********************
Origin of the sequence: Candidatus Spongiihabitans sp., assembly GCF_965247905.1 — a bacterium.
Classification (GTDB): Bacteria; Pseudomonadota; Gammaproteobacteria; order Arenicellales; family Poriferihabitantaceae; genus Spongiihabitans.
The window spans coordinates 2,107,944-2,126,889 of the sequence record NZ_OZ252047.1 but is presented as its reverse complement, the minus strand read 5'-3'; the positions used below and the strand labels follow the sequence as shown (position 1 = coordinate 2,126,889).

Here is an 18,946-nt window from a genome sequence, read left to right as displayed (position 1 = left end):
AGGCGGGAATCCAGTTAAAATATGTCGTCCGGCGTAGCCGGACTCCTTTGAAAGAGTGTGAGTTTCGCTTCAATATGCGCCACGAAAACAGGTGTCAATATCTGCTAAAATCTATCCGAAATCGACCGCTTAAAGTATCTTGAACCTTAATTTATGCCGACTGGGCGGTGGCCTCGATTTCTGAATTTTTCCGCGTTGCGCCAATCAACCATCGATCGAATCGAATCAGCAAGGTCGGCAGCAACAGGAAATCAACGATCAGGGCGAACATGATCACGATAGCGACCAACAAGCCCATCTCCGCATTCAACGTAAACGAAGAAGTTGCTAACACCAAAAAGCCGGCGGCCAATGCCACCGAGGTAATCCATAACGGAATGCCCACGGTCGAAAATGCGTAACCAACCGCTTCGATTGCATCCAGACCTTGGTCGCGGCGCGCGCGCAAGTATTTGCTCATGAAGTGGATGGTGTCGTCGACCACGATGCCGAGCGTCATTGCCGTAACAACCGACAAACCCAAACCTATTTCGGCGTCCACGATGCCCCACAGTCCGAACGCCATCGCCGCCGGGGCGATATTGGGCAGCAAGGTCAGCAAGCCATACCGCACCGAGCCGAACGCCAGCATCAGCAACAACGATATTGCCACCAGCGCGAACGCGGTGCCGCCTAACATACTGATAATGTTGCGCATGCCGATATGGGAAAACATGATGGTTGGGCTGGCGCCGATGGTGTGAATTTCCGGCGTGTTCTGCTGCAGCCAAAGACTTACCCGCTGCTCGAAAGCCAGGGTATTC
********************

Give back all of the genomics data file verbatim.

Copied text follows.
Origin of the sequence: Candidatus Spongiihabitans sp., assembly GCF_965247905.1 — a bacterium.
Classification (GTDB): Bacteria; Pseudomonadota; Gammaproteobacteria; order Arenicellales; family Poriferihabitantaceae; genus Spongiihabitans.
The window spans coordinates 2,107,944-2,126,889 of the sequence record NZ_OZ252047.1 but is presented as its reverse complement, the minus strand read 5'-3'; the positions used below and the strand labels follow the sequence as shown (position 1 = coordinate 2,126,889).

Here is an 18,946-nt window from a genome sequence, read left to right as displayed (position 1 = left end):
AGGCGGGAATCCAGTTAAAATATGTCGTCCGGCGTAGCCGGACTCCTTTGAAAGAGTGTGAGTTTCGCTTCAATATGCGCCACGAAAACAGGTGTCAATATCTGCTAAAATCTATCCGAAATCGACCGCTTAAAGTATCTTGAACCTTAATTTATGCCGACTGGGCGGTGGCCTCGATTTCTGAATTTTTCCGCGTTGCGCCAATCAACCATCGATCGAATCGAATCAGCAAGGTCGGCAGCAACAGGAAATCAACGATCAGGGCGAACATGATCACGATAGCGACCAACAAGCCCATCTCCGCATTCAACGTAAACGAAGAAGTTGCTAACACCAAAAAGCCGGCGGCCAATGCCACCGAGGTAATCCATAACGGAATGCCCACGGTCGAAAATGCGTAACCAACCGCTTCGATTGCATCCAGACCTTGGTCGCGGCGCGCGCGCAAGTATTTGCTCATGAAGTGGATGGTGTCGTCGACCACGATGCCGAGCGTCATTGCCGTAACAACCGACAAACCCAAACCTATTTCGGCGTCCACGATGCCCCACAGTCCGAACGCCATCGCCGCCGGGGCGATATTGGGCAGCAAGGTCAGCAAGCCATACCGCACCGAGCCGAACGCCAGCATCAGCAACAACGATATTGCCACCAGCGCGAACGCGGTGCCGCCTAACATACTGATAATGTTGCGCATGCCGATATGGGAAAACATGATGGTTGGGCTGGCGCCGATGGTGTGAATTTCCGGCGTGTTCTGCTGCAGCCAAAGACTTACCCGCTGCTCGAAAGCCAGGGTATTC